To perform both methods, the study utilized Epic Sciences “no cell left behind” platform, which analyzes every nucleated cell in a blood sample and detects CTCs without enrichment. In addition, a subset of samples was analyzed with single-cell genomic sequencing, which is impractical to perform in a diagnostic setting due to time and cost. Patients with high CTC phenotypic diversity defined by the more rapid and far less expensive imaging results from Epic’s platform all had evidence of cellular genomic diversity as well, supporting the hypothesis that resistance to a targeted therapy is mediated by the clonal diversity of disease.

“The critical tool enabling the analysis is the ability of the Epic Sciences platform to provide unbiased detection of CTCs and enable the analysis of protein expression, size, and shape to properly characterize tumor variation,” said Dr. Scher. “Utilizing an effective imaging-based approach is critical for developing a clinically-relevant product that can meet the time and price constraints of patient and healthcare needs.”

Dittamore concluded, “In this study, we have demonstrated that circulating tumor cell (CTC) diversity is a valuable tool in therapeutic selection for metastatic prostate cancer, but this clinical decision between a targeted therapy and chemotherapy is echoed in most solid tumor cancer types. As such, we are rapidly applying CTC heterogeneity algorithms across multiple academic and biopharma-led clinical trials to support therapeutic selection in other metastatic diseases, including breast and lung cancers.”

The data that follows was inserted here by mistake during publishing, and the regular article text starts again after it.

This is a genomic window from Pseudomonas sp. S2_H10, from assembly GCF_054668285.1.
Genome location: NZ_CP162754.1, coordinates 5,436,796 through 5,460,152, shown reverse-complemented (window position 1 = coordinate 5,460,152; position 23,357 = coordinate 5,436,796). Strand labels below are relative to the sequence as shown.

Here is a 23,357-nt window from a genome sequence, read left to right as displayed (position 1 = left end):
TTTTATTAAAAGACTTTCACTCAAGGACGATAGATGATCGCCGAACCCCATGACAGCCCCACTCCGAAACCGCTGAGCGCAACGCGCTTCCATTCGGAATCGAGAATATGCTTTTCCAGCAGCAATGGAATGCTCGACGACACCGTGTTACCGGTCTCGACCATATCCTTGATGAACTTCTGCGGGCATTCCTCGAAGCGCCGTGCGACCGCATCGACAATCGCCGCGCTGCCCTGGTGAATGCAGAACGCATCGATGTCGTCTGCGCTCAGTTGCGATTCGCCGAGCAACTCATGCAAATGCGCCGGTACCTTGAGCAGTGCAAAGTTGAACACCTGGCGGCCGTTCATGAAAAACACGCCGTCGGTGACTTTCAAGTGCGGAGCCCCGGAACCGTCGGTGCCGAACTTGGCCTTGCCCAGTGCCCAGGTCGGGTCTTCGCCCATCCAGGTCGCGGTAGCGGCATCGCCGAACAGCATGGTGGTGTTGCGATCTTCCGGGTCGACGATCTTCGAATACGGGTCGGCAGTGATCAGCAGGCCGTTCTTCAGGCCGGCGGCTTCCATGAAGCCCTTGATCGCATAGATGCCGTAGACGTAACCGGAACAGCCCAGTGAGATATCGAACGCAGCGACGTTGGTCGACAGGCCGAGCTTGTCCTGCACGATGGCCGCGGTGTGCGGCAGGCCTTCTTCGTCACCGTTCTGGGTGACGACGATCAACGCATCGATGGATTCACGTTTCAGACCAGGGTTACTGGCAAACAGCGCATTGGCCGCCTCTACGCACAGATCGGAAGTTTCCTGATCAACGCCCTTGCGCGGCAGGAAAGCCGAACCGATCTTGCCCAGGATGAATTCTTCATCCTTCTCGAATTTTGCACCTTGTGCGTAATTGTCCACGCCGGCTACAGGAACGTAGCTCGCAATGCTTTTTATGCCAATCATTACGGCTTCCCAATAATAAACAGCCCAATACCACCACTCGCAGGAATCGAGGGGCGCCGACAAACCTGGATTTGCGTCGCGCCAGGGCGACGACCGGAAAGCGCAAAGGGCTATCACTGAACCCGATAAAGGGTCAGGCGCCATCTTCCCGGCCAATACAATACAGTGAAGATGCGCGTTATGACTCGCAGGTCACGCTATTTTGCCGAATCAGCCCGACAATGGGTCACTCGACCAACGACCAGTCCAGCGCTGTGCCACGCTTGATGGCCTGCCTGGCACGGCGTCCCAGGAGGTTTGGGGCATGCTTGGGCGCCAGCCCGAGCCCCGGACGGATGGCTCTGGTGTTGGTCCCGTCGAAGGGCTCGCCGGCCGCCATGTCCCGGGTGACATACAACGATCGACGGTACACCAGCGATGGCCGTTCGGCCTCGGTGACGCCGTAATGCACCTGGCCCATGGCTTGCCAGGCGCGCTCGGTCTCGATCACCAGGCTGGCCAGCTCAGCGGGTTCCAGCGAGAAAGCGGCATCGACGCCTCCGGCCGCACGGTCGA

About Epic Sciences

At Epic Sciences, we develop clinically proven predictive tests to detect and monitor cancer at the individual cell level. With a proprietary rare-cell detection engine, we provide insights to clinical, biotech, pharmaceutical and academic teams on how cancer emerges, mutates and remits so they can make pivotal decisions at every point in patient treatment with greater certainty. Recognizing the unique nature of each person’s cancer, we offer truly personalized diagnostic tests, while being non-invasive for the patient.

We have developed the first clinically proven predictive test for metastatic castration-resistant prostrate cancer (mCRPC), the Epic AR-V7 test. Using the same rare-cell detection platform and Epic’s biobank of over 30,000 blood samples, each profiled with predictive biomarkers, we partner with leading pharmaceutical and biotechnology companies, major cancer centers, the National Cancer Institute (NCI), and the National Institutes of Health (NIH) to pursue additional predictive tests for breast, ovarian, colon and other cancers and diseases. Our mission is to revolutionize cancer care and therapies to make them as precise, safe and life-sustaining as humanly possible.